I get a lot of e-mail from readers who want advice on how to start a weblog. Here are some actual questions from recent e-mails:
- I was wondering if you had some time to let me pick your brain on starting a web site.
- As a very new personal finance blogger, I could really use some advice on increasing my traffic. Have you written a post on this somewhere?
- I wanted to see if you found any other strategies particularly helpful in building your site’s audience? Was any of it from your existing personal blog? Anything that really didn’t work for you?
- How do you make money from visitors? Do visitors actually click? Or are you using something that actually generates income based on impressions?
I don’t mind these questions. In fact, I welcome them. I’m a blogging evangelist — I believe that everybody has something to say. However, I don’t have time to provide detailed replies to each e-mail. Plus, I’m starting to get a lot of the same questions over-and-over.
I’d like to begin a series of articles offering advice on how to run a weblog. Topics would include inspiration, publicity, monetization, content, and so on. (A typical article would probably resemble the recent behind-the-scenes look at how I write an entry.) But I have two concerns:
- While Get Rich Slowly is certainly part of my entrepreneurial plan, and is an integral part of my personal finances, the operations aspect is somewhat off-topic.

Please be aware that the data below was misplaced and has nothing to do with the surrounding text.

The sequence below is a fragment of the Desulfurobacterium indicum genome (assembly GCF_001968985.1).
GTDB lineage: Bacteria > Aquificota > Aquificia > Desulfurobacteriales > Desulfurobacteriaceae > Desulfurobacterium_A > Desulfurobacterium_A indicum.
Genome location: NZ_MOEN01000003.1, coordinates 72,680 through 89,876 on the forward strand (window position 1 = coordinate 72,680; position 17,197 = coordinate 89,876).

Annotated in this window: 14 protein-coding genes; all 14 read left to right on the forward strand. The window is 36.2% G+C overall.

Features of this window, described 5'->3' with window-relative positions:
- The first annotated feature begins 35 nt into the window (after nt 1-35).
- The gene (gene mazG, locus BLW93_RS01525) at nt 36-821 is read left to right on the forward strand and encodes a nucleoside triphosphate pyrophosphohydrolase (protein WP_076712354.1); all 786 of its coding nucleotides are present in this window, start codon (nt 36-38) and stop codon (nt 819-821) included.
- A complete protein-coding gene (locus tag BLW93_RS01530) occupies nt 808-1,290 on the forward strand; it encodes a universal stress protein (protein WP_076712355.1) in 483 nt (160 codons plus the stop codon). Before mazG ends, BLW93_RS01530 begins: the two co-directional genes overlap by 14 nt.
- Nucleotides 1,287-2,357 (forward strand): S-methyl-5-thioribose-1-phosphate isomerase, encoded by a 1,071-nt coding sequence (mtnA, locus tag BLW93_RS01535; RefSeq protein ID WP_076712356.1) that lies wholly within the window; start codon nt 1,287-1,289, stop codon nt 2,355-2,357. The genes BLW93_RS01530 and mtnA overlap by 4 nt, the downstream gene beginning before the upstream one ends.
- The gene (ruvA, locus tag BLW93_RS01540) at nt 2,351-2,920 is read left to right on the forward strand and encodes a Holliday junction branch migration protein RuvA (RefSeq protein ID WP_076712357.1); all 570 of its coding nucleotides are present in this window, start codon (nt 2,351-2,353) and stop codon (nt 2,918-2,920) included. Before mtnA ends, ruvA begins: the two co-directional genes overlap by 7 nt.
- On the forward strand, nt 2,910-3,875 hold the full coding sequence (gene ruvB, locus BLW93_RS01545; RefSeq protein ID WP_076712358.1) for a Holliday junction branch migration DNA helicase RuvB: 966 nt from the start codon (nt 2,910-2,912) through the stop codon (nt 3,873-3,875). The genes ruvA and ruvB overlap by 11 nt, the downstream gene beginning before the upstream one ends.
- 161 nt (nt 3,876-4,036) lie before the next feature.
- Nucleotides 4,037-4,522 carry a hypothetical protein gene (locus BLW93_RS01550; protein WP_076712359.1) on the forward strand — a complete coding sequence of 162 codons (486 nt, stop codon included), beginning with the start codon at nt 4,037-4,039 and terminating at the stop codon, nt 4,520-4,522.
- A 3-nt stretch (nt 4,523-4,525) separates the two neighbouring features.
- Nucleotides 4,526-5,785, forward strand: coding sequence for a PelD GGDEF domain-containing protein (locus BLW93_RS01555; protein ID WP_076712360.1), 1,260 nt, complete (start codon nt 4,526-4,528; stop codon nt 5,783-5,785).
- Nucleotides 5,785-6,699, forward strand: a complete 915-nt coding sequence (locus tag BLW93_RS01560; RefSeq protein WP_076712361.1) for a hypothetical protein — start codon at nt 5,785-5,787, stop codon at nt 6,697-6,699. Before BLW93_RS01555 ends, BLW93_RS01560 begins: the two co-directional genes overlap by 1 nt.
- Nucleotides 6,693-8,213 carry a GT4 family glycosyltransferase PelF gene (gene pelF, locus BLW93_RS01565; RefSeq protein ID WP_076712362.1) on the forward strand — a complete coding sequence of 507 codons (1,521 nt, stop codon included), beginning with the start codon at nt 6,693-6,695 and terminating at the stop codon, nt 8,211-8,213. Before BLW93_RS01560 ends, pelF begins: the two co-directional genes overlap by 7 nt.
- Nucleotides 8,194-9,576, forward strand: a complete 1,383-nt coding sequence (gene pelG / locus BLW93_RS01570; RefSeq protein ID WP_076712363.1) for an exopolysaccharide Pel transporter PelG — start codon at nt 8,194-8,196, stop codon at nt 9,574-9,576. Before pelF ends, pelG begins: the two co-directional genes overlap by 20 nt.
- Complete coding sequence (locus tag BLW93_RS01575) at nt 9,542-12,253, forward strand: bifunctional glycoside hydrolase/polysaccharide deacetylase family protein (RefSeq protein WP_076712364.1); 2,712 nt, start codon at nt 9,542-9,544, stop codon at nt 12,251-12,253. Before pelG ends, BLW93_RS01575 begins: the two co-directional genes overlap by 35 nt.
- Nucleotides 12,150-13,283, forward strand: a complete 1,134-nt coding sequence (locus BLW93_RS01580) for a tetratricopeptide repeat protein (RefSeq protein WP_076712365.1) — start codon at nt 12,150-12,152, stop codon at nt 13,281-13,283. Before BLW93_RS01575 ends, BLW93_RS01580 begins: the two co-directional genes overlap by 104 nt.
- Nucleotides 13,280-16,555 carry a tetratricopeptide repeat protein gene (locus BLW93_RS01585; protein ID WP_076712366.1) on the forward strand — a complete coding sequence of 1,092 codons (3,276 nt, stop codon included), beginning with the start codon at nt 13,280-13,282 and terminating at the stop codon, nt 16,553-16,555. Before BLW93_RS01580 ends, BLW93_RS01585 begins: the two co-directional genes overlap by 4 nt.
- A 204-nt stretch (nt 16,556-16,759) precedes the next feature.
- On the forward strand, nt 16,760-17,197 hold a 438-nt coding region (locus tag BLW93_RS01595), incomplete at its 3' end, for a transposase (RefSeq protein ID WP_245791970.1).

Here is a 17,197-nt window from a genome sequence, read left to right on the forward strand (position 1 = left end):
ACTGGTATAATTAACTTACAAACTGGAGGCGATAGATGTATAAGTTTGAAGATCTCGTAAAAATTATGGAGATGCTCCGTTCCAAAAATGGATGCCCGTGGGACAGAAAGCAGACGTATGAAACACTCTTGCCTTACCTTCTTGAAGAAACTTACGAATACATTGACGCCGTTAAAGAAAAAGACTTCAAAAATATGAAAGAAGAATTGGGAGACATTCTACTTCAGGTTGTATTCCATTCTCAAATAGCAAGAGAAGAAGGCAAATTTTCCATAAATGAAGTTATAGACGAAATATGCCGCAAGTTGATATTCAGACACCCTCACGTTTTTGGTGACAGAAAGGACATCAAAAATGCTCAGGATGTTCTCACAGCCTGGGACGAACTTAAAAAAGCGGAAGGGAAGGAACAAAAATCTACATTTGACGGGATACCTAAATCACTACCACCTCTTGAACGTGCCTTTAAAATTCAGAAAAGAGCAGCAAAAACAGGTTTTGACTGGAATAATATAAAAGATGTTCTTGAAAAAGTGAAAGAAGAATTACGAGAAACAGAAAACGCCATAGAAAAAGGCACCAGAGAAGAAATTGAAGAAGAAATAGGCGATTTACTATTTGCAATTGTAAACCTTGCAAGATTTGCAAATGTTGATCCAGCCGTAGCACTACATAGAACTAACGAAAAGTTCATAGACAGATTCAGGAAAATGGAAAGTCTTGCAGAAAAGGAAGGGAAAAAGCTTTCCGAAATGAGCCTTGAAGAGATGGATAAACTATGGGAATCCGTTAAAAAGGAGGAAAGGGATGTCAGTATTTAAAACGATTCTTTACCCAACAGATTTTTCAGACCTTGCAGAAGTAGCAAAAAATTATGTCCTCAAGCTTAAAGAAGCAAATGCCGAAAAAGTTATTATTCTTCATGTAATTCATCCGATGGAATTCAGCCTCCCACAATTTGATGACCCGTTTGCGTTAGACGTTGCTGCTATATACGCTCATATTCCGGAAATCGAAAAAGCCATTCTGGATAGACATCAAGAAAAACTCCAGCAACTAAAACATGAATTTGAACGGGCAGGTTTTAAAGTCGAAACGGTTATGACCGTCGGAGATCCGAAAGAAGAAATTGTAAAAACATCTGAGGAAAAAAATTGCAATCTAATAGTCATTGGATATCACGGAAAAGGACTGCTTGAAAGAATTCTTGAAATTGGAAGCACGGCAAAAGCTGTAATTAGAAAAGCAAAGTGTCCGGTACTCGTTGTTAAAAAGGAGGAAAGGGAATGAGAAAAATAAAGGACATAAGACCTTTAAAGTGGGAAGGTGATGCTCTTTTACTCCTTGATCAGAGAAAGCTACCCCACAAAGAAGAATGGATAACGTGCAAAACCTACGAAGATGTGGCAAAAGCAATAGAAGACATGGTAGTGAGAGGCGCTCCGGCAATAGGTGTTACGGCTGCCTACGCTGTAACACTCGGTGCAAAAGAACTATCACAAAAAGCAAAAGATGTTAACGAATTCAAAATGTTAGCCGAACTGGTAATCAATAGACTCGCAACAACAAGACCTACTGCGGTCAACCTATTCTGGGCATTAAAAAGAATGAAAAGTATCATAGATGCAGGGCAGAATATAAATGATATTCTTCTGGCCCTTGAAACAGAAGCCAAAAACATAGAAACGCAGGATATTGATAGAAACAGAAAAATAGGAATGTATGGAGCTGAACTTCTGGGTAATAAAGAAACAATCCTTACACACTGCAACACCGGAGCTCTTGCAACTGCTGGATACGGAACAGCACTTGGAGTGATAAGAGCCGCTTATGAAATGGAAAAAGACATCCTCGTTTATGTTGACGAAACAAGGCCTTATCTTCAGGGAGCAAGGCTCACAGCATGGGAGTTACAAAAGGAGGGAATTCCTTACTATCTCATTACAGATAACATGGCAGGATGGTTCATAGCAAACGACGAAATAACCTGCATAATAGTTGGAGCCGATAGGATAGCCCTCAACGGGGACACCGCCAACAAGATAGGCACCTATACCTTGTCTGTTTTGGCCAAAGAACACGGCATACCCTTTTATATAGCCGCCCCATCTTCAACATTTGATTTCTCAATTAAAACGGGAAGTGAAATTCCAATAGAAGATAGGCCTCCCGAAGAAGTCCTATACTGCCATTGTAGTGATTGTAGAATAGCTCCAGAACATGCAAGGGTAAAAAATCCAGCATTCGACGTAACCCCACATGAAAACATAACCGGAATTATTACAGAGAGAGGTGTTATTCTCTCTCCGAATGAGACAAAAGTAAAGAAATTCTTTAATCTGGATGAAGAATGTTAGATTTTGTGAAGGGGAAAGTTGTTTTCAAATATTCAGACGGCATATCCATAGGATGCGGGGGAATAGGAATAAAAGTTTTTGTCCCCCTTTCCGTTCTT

- I’m comfortable discussing site traffic and revenue in public, but I know that some people find this uncouth.
These points don’t bother me if they don’t bother you. How would you like to see a monthly article on this topic? Would discussions about traffic and revenue offend you? Or would you find them interesting? (I’m assuming that those who have no strong preference one way or the other will simply skip the posts.)
I’m not a blogging master. I’m just a guy who likes to write. But I’ve been blogging for nearly six years now, with some modest success. And I have some strong opinions about what works and what does not. I’d love to help others do this, too.
GRS is committed to helping our readers save and achieve your financial goals.Savings interest rates may be low, but that’s all the more reason to shop for the best rate.Find the highest savings interest rate from Ally Bank, Capital One 360, Everbank, and more.
This article is about Administration